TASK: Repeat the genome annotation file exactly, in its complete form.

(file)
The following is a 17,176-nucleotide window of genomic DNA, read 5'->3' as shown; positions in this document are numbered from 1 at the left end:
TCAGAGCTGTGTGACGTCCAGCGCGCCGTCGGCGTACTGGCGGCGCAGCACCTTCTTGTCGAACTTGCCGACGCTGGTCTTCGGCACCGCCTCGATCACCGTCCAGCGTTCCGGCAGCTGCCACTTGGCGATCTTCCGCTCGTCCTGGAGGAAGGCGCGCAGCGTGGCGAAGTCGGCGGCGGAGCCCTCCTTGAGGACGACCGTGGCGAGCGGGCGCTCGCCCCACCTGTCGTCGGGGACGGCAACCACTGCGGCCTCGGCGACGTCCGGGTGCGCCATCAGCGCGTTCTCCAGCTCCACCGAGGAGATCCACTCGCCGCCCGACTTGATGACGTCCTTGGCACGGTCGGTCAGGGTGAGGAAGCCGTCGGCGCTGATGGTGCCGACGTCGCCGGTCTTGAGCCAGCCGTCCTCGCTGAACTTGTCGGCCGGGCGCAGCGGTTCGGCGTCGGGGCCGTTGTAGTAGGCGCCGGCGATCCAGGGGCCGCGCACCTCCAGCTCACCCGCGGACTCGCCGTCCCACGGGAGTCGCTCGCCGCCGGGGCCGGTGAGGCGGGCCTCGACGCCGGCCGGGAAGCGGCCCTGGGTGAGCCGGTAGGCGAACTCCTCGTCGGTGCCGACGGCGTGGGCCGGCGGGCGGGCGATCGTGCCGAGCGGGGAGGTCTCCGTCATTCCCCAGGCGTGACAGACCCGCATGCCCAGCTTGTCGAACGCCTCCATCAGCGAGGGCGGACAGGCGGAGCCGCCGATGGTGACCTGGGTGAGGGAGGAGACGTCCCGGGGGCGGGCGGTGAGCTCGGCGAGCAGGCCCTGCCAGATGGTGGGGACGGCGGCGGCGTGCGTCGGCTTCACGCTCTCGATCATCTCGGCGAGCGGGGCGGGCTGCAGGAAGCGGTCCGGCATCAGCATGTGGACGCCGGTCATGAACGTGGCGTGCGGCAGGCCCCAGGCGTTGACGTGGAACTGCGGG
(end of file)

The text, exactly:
The following is a 17,176-nucleotide window of genomic DNA, read 5'->3' as shown; positions in this document are numbered from 1 at the left end:
TCAGAGCTGTGTGACGTCCAGCGCGCCGTCGGCGTACTGGCGGCGCAGCACCTTCTTGTCGAACTTGCCGACGCTGGTCTTCGGCACCGCCTCGATCACCGTCCAGCGTTCCGGCAGCTGCCACTTGGCGATCTTCCGCTCGTCCTGGAGGAAGGCGCGCAGCGTGGCGAAGTCGGCGGCGGAGCCCTCCTTGAGGACGACCGTGGCGAGCGGGCGCTCGCCCCACCTGTCGTCGGGGACGGCAACCACTGCGGCCTCGGCGACGTCCGGGTGCGCCATCAGCGCGTTCTCCAGCTCCACCGAGGAGATCCACTCGCCGCCCGACTTGATGACGTCCTTGGCACGGTCGGTCAGGGTGAGGAAGCCGTCGGCGCTGATGGTGCCGACGTCGCCGGTCTTGAGCCAGCCGTCCTCGCTGAACTTGTCGGCCGGGCGCAGCGGTTCGGCGTCGGGGCCGTTGTAGTAGGCGCCGGCGATCCAGGGGCCGCGCACCTCCAGCTCACCCGCGGACTCGCCGTCCCACGGGAGTCGCTCGCCGCCGGGGCCGGTGAGGCGGGCCTCGACGCCGGCCGGGAAGCGGCCCTGGGTGAGCCGGTAGGCGAACTCCTCGTCGGTGCCGACGGCGTGGGCCGGCGGGCGGGCGATCGTGCCGAGCGGGGAGGTCTCCGTCATTCCCCAGGCGTGACAGACCCGCATGCCCAGCTTGTCGAACGCCTCCATCAGCGAGGGCGGACAGGCGGAGCCGCCGATGGTGACCTGGGTGAGGGAGGAGACGTCCCGGGGGCGGGCGGTGAGCTCGGCGAGCAGGCCCTGCCAGATGGTGGGGACGGCGGCGGCGTGCGTCGGCTTCACGCTCTCGATCATCTCGGCGAGCGGGGCGGGCTGCAGGAAGCGGTCCGGCATCAGCATGTGGACGCCGGTCATGAACGTGGCGTGCGGCAGGCCCCAGGCGTTGACGTGGAACTGCGGG